Porters, Machu Picchu
If you are going to go on the Inca trail, do the porters a favor and don't bring your big backpack with all your gear from your travels through South America. It's hard work and although they get paid, hopefully decently now that they the authorities are demanding it of the agencies, it is still useless for them to carry somethings that you know you won't absolutely need. So, if you are able to, go through your big backpack and take out stuff you know you won't need for the hike, like books for example, or big bulky sweaters, or dress clothes, or you know. You can leave your belongings (obviously all that is valuable you should carry yourself), at your hotel or with the agency that you have booked your hike.
Good luck, it's a beautiful area you are going to be in and yes, bring your rain gear although you won't encounter too much rain during this time of year. It will be cold though, so bring hat, gloves, scarf, and layer. It can get warm during the day too.
Also, please don't forget to tip (generously) your porter. Think how you would do this in your country. I think $20-30 dollars is fair, or even better 15% of what you paid for the trip if you can spare it, if not whatever you think is fair (I've seen many people give them 50-100 soles), or more if you can too.
Have a great time.
Fondest memory: Going back for the third time, but this time bringing my sixth month old daughter along. Even though she was so small, I could tell that she felt how special the place was where we were. She was happy the entire time, after a few hours of hiking around, she fell asleep with a smile. Its definitely a bit harder to hike around with a baby on you, but so worth it to bring them along. More people should travel with their small children, then my child would have some kids to play with (hahahaha).
I can't convey how great the porters were - a humble, precise and very professional group of young men, primarily Quechua Indians. Many of these men spent the dry season working the Inca Trails and thus supporting their families back home in their villages. During high season, they may see their families one or two times a month, and that's in between trek groups. I thought it was a tough life. Many of them didn't have shoes - they almost all wore sandals and some even wore flip flops.
They fly like the wind over the trails - that is when you know they are true descendants of the Incas - for their speed and agility. I couldn't believe how fast they could run, loaded down with our luggage and the camp equipment. Every morning, we'd start off early, leaving them behind to break down the equipment, clean up and pack. Inevitably, two hours into the trek, we'd hear the growing sound of pounding footsteps on the ground...first from a distance and then getting closer and louder until one of us would turn around and see them galloping behind - fully loaded! They almost always laughed at us as we were struggling to step aside and let them pass - they'd fly by and wave at us, smiling and laughing. We were laughing too!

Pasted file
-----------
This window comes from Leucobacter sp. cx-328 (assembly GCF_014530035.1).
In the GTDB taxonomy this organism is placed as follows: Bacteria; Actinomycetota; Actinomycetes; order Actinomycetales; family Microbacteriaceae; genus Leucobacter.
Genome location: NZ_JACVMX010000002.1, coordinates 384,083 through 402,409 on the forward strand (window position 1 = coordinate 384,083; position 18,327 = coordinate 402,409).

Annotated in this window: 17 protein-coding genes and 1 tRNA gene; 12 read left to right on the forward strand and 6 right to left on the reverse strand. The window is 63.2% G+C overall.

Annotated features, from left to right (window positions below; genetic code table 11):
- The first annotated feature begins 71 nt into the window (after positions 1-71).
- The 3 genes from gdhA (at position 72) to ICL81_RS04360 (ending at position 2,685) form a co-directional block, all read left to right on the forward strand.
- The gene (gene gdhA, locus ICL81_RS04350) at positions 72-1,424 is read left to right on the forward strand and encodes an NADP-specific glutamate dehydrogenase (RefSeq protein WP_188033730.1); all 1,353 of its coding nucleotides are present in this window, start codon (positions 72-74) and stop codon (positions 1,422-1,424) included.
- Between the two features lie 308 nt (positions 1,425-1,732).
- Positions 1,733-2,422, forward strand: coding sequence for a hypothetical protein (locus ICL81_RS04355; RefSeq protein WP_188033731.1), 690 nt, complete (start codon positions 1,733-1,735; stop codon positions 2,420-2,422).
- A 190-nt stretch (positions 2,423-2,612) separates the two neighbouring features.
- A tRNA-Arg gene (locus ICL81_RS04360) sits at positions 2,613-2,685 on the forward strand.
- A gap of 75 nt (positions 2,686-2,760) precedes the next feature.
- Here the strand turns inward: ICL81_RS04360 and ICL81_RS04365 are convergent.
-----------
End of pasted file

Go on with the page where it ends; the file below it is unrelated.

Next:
So, bring along an extra T-shirt or two, and maybe some pants - to give the porters when the trek is over. They're so grateful for anything, and can really use it. We even gave our group of porters a pair of tennis shoes - which they love to wear (but NOT for hiking - I got the feeling the shoes had more cachet back in the villages, where I am sure they must wear them with pride!) We all threw our stuff in together, and the porters divided it up between themselves later.
These guys DEFINITELY deserve a tip - please be generous. Your money goes a long way for them.
Fondest memory: I know that somewhere out in the middle of the Andes Mountains, there is a guy wearing (my) t-shirt with John Lennon on the front of it, who is also wearing a t-shirt that says "I Love New York".
Every time I think of that, it cracks me up!!
During the evenings while on the trek, I liked to visit with the porters who were doubling as the cooks. I was curious about how they'd learned to prepare such nutritious meals, what foods did they select, how did they cook the quinoa grain, etc. I was in a position of advantage because I was the only person in the group who spoke Spanish, besides the guide. It opened up a whole world of communication and learning with these porters, and it enriched the experience for me.
Fondest memory: The first evening of the trek, I entered the "kitchen tent" and heard an old familiar tune playing on a transistor radio. I was thunderstruck by how the parallel universe operates - there I was, in the middle of the Andes, hearing a song made famous by Simon and Garfunkel. That song was "El Condor Pasa", a beautiful Andean folksong with roots dating back to the Incas. I used to contemplate the lyrics as a child (the lyrics aren't Incan, they're from Paul Simon), "I'd rather be a forest than a tree, yes I would, if I only could, I surely would...I'd rather feel the earth beneath my feet...." It's such a lovely song that even as a child - and maybe because of being a child - the words always touched my heart as much as the simple, quiet melody moved my spirit. To hear it in the stillness of dusk, up high in the Andes mountains, as these Quechua Indians were preparing our evening's meal....it really came alive, giving new dimension to lyrical poetry.